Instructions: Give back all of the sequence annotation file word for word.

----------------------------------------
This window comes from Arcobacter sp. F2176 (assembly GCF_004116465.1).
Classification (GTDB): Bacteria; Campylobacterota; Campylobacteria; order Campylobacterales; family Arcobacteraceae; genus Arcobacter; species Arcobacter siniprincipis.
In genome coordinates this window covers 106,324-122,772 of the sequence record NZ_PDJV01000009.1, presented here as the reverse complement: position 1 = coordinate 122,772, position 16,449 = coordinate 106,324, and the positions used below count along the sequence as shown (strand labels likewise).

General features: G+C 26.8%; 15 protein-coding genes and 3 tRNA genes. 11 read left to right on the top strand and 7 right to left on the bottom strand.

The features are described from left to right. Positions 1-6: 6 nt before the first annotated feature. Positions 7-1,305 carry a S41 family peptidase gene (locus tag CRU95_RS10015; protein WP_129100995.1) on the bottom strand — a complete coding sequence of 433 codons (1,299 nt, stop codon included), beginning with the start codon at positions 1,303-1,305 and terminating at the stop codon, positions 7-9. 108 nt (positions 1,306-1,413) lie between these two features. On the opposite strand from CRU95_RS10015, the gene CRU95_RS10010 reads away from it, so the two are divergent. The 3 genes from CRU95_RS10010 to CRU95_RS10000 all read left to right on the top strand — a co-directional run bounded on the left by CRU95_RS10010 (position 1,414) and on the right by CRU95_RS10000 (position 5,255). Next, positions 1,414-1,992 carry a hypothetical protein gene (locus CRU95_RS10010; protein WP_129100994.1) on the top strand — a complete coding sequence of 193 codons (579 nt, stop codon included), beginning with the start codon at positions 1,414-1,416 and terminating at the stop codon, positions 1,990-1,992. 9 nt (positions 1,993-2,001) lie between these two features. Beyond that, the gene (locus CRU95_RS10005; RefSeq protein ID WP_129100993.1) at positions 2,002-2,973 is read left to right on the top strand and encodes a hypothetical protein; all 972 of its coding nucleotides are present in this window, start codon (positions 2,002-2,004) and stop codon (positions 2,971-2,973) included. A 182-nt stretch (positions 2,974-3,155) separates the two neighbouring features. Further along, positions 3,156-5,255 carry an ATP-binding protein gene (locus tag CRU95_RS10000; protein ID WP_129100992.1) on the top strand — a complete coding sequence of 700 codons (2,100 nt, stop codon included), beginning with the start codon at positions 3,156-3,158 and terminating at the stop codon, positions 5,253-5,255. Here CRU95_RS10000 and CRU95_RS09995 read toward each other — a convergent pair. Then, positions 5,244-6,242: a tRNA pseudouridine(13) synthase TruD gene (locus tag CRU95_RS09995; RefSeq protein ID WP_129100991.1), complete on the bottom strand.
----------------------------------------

This window comes from Arcobacter sp. F2176 (assembly GCF_004116465.1).
Classification (GTDB): Bacteria; Campylobacterota; Campylobacteria; order Campylobacterales; family Arcobacteraceae; genus Arcobacter; species Arcobacter siniprincipis.
In genome coordinates this window covers 106,324-122,772 of the sequence record NZ_PDJV01000009.1, presented here as the reverse complement: position 1 = coordinate 122,772, position 16,449 = coordinate 106,324, and the positions used below count along the sequence as shown (strand labels likewise).

General features: G+C 26.8%; 15 protein-coding genes and 3 tRNA genes. 11 read left to right on the top strand and 7 right to left on the bottom strand.

The features are described from left to right. Positions 1-6: 6 nt before the first annotated feature. Positions 7-1,305 carry a S41 family peptidase gene (locus tag CRU95_RS10015; protein WP_129100995.1) on the bottom strand — a complete coding sequence of 433 codons (1,299 nt, stop codon included), beginning with the start codon at positions 1,303-1,305 and terminating at the stop codon, positions 7-9. 108 nt (positions 1,306-1,413) lie between these two features. On the opposite strand from CRU95_RS10015, the gene CRU95_RS10010 reads away from it, so the two are divergent. The 3 genes from CRU95_RS10010 to CRU95_RS10000 all read left to right on the top strand — a co-directional run bounded on the left by CRU95_RS10010 (position 1,414) and on the right by CRU95_RS10000 (position 5,255). Next, positions 1,414-1,992 carry a hypothetical protein gene (locus CRU95_RS10010; protein WP_129100994.1) on the top strand — a complete coding sequence of 193 codons (579 nt, stop codon included), beginning with the start codon at positions 1,414-1,416 and terminating at the stop codon, positions 1,990-1,992. 9 nt (positions 1,993-2,001) lie between these two features. Beyond that, the gene (locus CRU95_RS10005; RefSeq protein ID WP_129100993.1) at positions 2,002-2,973 is read left to right on the top strand and encodes a hypothetical protein; all 972 of its coding nucleotides are present in this window, start codon (positions 2,002-2,004) and stop codon (positions 2,971-2,973) included. A 182-nt stretch (positions 2,974-3,155) separates the two neighbouring features. Further along, positions 3,156-5,255 carry an ATP-binding protein gene (locus tag CRU95_RS10000; protein ID WP_129100992.1) on the top strand — a complete coding sequence of 700 codons (2,100 nt, stop codon included), beginning with the start codon at positions 3,156-3,158 and terminating at the stop codon, positions 5,253-5,255. Here CRU95_RS10000 and CRU95_RS09995 read toward each other — a convergent pair. Then, positions 5,244-6,242: a tRNA pseudouridine(13) synthase TruD gene (locus tag CRU95_RS09995; RefSeq protein ID WP_129100991.1), complete on the bottom strand.